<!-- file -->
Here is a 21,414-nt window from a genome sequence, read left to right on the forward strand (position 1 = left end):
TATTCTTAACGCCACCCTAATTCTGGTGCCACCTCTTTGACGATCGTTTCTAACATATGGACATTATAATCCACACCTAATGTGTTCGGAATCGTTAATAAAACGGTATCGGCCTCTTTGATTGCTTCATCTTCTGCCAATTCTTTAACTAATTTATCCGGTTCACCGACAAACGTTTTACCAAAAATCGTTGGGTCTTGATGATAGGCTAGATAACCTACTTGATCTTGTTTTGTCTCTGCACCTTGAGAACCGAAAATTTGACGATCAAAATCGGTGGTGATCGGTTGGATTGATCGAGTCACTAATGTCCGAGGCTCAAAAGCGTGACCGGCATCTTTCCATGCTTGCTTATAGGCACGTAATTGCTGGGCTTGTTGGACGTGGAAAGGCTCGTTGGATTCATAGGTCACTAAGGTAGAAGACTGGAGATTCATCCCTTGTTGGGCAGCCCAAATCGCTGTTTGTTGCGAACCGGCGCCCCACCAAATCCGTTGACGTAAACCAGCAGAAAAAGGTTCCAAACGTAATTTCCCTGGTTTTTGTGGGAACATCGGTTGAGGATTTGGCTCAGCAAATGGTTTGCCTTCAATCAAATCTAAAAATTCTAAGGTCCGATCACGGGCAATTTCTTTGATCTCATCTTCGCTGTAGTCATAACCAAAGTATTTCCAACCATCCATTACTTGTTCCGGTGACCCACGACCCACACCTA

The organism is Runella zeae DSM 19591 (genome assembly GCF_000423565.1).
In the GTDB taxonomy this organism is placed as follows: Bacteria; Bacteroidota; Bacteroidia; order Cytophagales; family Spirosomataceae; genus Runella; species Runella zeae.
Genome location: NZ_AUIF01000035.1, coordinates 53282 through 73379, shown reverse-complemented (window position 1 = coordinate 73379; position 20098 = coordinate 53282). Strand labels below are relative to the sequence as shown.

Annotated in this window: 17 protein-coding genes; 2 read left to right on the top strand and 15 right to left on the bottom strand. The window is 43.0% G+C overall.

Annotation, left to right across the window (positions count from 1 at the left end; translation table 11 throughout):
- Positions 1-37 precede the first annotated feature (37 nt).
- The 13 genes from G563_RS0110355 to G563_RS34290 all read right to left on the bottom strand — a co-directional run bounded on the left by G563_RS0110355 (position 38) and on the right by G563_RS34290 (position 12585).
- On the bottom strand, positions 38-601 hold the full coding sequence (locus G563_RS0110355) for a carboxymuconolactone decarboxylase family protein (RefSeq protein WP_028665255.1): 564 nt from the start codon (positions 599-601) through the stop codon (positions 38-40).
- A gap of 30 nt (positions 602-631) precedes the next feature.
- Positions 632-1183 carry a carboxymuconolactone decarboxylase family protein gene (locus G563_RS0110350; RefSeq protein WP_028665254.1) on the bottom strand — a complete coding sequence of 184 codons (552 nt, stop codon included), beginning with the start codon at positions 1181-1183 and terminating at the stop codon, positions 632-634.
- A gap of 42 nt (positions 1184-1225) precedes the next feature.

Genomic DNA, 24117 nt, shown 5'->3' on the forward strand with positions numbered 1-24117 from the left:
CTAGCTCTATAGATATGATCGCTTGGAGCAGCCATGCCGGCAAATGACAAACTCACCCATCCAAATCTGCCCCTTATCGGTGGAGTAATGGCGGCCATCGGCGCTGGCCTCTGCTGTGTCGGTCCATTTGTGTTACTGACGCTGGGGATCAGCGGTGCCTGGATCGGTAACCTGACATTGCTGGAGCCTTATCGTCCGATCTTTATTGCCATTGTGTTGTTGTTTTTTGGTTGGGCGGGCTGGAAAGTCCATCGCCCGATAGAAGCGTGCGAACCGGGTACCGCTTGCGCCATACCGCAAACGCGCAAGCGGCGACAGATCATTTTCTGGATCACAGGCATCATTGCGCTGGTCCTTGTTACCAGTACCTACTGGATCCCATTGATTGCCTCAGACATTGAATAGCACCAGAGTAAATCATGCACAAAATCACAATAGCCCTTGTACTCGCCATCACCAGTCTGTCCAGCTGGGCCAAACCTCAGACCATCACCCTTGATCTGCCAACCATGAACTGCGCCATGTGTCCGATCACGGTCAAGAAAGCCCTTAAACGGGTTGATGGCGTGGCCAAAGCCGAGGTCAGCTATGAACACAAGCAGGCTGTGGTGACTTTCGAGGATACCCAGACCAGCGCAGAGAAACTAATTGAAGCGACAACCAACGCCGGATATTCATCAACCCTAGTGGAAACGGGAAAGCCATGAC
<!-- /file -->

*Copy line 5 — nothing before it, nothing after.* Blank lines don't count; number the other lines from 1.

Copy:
Genome location: NZ_AUIF01000035.1, coordinates 53282 through 73379, shown reverse-complemented (window position 1 = coordinate 73379; position 20098 = coordinate 53282). Strand labels below are relative to the sequence as shown.